The greatest barrier to overcome is the integration of variable renewables into electricity systems. This will require developing power system flexibility and also a friendly deployment of variable renewables.

Fatih Birol

- Executive director of the International Energy Agency

Latest articles

Payback on reusing waste heat took less than three years

Catching up in the artificial intelligence race

Efficiency gains in the power sector resulting from the uptake of artificial intelligence are indisputable, says Géraldine de Decker, Innovation Advisor at Eurelectric, the European power sector association, citing cost reductions along the value chain and lower bills for consumers

Read more

Methane leaks across the supply chain need to be better measured so appropriate steps can be put in place to reduce emissions from this highly potent greenhouse gas

The case for stopping methane leakage

Methane leaks across the supply chain need to be better measured so appropriate steps can be put in place to reduce emissions from this highly potent greenhouse gas

Read more

Smart pricing, smart technology and smart infrastructure are the three key ingredients needed to integrate the growing number of electric vehicles into the grid cost efficiency and to deliver benefits for consumers, businesses and cities, say Julia Hildermeier and Christos Kolokathis from the Regulatory Assistance Project

Three smart ways to integrate EVs

Smart pricing, smart technology and smart infrastructure are the three key ingredients needed to integrate the growing number of electric vehicles into the grid cost efficiently and to deliver benefits for consumers, businesses and cities, say Julia Hildermeier and Christos Kolokathis from the Regulatory Assistance Project

Read more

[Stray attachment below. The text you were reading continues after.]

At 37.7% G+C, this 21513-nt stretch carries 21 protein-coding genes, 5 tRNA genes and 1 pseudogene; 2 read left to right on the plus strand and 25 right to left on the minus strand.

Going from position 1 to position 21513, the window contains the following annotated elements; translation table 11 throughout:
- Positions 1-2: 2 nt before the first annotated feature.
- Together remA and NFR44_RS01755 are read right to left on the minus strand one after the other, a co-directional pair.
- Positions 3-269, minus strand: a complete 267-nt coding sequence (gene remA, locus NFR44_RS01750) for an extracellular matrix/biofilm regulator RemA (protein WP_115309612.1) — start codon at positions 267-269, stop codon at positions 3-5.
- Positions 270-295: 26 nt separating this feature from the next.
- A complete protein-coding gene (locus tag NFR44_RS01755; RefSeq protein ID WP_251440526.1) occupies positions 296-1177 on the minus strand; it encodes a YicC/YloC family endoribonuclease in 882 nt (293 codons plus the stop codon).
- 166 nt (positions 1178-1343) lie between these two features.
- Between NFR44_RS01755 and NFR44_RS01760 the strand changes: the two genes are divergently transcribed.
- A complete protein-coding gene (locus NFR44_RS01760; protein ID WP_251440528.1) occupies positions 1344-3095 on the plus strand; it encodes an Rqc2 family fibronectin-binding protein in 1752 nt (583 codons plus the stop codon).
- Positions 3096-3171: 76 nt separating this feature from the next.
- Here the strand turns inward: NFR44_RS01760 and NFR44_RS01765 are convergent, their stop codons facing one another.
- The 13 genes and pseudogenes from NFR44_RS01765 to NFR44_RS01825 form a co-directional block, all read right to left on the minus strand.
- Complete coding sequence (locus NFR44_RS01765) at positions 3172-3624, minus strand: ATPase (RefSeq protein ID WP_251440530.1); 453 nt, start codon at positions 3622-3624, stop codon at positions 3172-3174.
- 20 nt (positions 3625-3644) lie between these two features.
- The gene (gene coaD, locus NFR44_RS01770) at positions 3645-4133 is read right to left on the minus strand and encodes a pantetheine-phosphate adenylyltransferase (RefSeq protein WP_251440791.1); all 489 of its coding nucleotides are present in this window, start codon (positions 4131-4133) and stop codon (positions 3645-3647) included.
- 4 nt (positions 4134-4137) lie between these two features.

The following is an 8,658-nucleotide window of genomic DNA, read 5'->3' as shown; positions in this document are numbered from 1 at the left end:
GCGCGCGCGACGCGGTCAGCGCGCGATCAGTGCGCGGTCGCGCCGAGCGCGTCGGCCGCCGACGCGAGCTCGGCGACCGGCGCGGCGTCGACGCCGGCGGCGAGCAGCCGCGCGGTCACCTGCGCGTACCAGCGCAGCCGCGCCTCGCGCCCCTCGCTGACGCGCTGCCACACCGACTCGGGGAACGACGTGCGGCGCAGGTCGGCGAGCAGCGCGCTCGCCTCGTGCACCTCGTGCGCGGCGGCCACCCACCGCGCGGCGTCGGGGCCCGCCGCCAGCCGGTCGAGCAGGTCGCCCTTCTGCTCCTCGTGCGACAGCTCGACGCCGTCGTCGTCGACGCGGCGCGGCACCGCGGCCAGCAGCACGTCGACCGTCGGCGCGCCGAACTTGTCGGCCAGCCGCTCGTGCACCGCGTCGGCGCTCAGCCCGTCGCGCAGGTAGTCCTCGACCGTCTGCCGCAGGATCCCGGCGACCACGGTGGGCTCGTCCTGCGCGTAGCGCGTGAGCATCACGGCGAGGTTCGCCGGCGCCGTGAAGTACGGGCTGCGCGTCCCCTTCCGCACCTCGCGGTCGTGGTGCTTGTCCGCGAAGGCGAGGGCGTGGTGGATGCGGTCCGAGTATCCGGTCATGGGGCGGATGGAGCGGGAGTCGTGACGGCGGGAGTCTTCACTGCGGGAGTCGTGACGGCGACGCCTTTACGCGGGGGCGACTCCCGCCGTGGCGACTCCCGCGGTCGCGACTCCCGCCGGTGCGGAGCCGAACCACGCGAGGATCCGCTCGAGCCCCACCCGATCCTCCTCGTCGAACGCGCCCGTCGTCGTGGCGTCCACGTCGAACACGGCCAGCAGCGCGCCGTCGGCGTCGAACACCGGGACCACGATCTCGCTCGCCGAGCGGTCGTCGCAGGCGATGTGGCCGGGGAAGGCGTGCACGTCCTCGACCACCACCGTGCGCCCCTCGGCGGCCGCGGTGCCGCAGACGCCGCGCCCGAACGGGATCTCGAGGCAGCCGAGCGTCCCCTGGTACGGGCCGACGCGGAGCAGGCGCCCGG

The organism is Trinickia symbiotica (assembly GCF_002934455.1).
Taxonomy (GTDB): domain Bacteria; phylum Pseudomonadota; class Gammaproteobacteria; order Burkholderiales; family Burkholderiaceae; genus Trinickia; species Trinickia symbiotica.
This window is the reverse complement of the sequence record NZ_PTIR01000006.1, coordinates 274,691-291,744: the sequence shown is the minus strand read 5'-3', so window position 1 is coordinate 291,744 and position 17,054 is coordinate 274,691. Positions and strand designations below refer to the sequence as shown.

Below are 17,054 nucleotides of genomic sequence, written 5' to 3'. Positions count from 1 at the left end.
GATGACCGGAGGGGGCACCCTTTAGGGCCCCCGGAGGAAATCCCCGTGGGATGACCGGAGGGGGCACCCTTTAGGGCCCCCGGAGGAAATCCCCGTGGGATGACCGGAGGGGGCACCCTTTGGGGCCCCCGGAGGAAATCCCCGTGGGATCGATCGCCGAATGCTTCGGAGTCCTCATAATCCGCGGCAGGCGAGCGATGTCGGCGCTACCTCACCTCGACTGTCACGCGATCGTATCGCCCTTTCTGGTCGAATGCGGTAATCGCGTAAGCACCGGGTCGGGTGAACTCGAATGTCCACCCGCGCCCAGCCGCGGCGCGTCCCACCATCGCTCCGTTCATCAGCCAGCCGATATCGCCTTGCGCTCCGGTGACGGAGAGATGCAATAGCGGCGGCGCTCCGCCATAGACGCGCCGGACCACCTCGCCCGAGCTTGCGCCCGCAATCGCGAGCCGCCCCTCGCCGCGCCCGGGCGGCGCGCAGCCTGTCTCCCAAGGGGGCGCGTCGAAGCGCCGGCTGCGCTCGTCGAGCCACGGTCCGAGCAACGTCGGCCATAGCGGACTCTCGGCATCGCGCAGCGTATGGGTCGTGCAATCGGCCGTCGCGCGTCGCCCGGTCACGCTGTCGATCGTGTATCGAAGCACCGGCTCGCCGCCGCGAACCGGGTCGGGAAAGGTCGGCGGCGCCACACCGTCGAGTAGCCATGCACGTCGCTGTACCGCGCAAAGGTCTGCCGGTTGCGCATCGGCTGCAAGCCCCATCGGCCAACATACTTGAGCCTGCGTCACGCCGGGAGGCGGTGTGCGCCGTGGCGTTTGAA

The climate crisis needs clean energy leaders, not critics

The EU and the US should look more closely at what China is doing to further the clean energy transition, rather than caricaturing the country as a climate villain, says Luke Sherlock senior advisor to C40 Cities

Read more

Essay: The Netherlands aims to reduce carbon footprint of their tomatoes and tulips

Tomatoes & Tulips

Essay: The Netherlands aims to reduce carbon footprint of their tomatoes and tulips

Read more

Building design is key to reducing demand for energy guzzling air conditioning

Cooling in a warming world

Building design is key to reducing demand for energy guzzling air conditioning

Read more

Applying large heat pumps in industry is in its early days, but interest is increasing

Industrial heat demand: Hot cows and heat pumps

Applying large heat pumps in industry is in its early days, but interest is increasing

Read more

Policy

Technology at scale is key to decarbonised heating and cooling

Research from Heat Roadmap Europe and others shows the path ahead to bring the heating and cooling sector in line with the commitments of the Paris climate agreement

FORESIGHT Climate & Energy Spring/Summer 2019

The big picture

Green gas, really?

Hydrogen: the Northern Netherlands is ready

Need for a European Renovation Task Force

Crushed hot rocks to store wind energy

The path to emissions-free district heating in Denmark

Naked Energy

Solar PV for heating too

World watches as California goes for net zero buildings

Don’t throw money for heat decarbonisation out of the window